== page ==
The Good and the Bad of Google Cloud Run

A general critique of Cloud Run relative to FaaS and managed API services — and how this is different from AWS Lambda

This week, at Google Cloud Next, GCP announced an interesting new service: Cloud Run. My thoughts about the new Cloud Run service are a bit more complicated than this Twitter thread, so I’ve expanded on them in this blog and welcome your comments.

In this article, I’ll compare Google’s Cloud Run with AWS Lambda and API Gateway because I am most familiar with those services and provider. But my thoughts below are a general critique of Cloud Run relative to FaaS including Google Cloud Functions and managed API services in general — regardless of the provider.

What is Cloud Run?

Google’s Cloud Run allows you to hand over a container image with a web server inside, and specify some combination of memory/CPU resources and allowed concurrency. The logic inside your container must be stateless.

Cloud Run then takes care of creating an HTTP endpoint, receiving requests and routing them to containers, and making sure enough containers are running to handle the volume of requests. While your containers are handling requests, you are billed in 100 ms increments.

How is this different than AWS Lambda?

This sounds a lot like Lambda. How is it different? You are handling multiple requests within a single container. At a fundamental level, Cloud Run is just serving as a very fancy load balancer.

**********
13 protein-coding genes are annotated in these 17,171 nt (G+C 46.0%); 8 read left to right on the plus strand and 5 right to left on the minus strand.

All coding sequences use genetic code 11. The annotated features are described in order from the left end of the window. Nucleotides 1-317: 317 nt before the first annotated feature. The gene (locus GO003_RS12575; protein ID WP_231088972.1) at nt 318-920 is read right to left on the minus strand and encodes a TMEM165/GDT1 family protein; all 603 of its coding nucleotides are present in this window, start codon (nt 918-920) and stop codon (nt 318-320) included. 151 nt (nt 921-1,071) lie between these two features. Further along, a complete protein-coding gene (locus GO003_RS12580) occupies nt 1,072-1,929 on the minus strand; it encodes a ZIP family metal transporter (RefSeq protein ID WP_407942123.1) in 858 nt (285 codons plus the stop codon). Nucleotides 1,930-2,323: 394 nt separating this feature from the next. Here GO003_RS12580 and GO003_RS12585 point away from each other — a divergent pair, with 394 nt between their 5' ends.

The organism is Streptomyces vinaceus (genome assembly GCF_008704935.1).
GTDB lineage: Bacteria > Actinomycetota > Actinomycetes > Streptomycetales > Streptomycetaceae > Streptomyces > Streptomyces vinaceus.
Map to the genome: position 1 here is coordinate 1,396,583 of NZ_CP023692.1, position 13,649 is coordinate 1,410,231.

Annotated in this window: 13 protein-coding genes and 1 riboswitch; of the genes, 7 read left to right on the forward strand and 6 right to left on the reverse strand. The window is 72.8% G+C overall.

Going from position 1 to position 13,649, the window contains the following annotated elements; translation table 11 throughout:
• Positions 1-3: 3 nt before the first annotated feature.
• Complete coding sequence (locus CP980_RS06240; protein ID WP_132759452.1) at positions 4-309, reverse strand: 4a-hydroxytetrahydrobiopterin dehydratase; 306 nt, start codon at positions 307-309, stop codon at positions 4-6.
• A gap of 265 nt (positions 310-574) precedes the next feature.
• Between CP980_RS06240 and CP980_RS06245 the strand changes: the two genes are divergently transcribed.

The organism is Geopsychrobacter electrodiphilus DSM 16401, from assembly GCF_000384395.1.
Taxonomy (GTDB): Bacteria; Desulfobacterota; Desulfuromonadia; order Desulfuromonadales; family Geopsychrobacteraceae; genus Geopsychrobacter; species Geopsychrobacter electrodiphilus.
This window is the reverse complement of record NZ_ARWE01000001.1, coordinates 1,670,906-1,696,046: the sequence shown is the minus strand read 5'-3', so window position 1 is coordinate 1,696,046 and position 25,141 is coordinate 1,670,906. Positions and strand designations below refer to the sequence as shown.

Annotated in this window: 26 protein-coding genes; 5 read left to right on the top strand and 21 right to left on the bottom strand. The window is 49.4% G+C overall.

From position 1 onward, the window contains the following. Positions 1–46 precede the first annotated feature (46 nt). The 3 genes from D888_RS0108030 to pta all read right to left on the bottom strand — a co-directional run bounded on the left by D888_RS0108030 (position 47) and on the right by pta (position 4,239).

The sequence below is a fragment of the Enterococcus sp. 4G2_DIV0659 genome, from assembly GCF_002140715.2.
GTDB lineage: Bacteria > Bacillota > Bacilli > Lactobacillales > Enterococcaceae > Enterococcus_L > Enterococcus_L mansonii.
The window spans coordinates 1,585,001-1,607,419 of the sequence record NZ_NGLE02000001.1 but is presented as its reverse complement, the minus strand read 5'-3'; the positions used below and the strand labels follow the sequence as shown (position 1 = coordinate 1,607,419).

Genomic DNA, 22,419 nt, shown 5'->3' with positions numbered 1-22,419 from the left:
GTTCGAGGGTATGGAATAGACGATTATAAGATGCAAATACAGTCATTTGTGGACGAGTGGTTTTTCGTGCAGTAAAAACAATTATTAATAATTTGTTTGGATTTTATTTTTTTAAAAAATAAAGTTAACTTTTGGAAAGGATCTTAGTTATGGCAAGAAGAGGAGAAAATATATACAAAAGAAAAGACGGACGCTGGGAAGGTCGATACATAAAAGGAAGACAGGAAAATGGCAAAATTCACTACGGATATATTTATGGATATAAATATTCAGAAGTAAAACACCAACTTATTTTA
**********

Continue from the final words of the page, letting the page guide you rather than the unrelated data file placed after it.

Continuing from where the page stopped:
All of the web logic is inside your container; auth*, validation, error handling, the lot of it. But instead of just measuring resource utilization or other metrics that are a proxy for load, Cloud Run understands requests and uses that directly as a measure of load to know how to scale and route.

Note: if you’re using GCP IAM and you’re running on the managed version of Cloud Run, the service can do the auth for you. There’s no custom authorizers, nor do I expect there to be in the future, because why not just put it in your web server?

In Lambda, while you can set up API Gateway to do no validation or auth and pass everything through to your Lambda, you’d be missing out on a wealth of managed features that perform these functions for you.

What’s the Good?

So what’s good about Cloud Run?

  • It’s going to make it very, very simple for people who are running containerized, stateless web servers today to get serverless benefits.
  • Better scaling and fine-grained billing.
  • It’s also dead simple to test locally, because inside your container is a fully-featured web server doing all the work.

What’s the Bad?

So what’s bad about Cloud Run? Inside your container is a fully-featured web server doing all the work!

  • The point of serverless is to focus on business value, and the best way to do that is to use managed services for everything you can — ideally only resorting to custom code for your business logic.
  • If we try to compare Cloud Run to what’s possible inside a Lambda function execution environment, we’re missing the point.
  • The point is that the code you put inside Lambda, the code that you are liable for, can be smaller and more focused because so much of the logic can be moved into the services themselves.

The FaaS Model: Handling each request in isolation

API Gateway allows you to use custom authentication. That means that your code, in a Lambda that does nothing else, can reject the request.

  • You don’t have to even think about that request touching your downstream web handling code.
  • You don’t have to pay for invocation of the request-handler Lambda.
  • You don’t even pay for the API Gateway request.